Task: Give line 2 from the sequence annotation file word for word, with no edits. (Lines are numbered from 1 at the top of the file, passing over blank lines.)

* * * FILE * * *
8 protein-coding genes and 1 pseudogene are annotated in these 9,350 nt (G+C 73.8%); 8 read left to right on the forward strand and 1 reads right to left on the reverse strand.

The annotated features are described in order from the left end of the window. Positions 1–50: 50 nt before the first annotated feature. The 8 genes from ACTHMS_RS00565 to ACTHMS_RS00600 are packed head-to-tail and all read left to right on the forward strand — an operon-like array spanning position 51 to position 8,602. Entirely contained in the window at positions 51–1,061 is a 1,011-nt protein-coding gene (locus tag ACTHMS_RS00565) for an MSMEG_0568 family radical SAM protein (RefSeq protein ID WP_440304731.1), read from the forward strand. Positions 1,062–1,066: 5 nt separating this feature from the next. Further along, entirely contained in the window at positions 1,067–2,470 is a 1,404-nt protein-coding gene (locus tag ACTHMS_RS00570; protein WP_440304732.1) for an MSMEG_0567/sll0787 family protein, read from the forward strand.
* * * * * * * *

The annotated features are described in order from the left end of the window. Positions 1–50: 50 nt before the first annotated feature. The 8 genes from ACTHMS_RS00565 to ACTHMS_RS00600 are packed head-to-tail and all read left to right on the forward strand — an operon-like array spanning position 51 to position 8,602. Entirely contained in the window at positions 51–1,061 is a 1,011-nt protein-coding gene (locus tag ACTHMS_RS00565) for an MSMEG_0568 family radical SAM protein (RefSeq protein ID WP_440304731.1), read from the forward strand. Positions 1,062–1,066: 5 nt separating this feature from the next. Further along, entirely contained in the window at positions 1,067–2,470 is a 1,404-nt protein-coding gene (locus tag ACTHMS_RS00570; protein WP_440304732.1) for an MSMEG_0567/sll0787 family protein, read from the forward strand.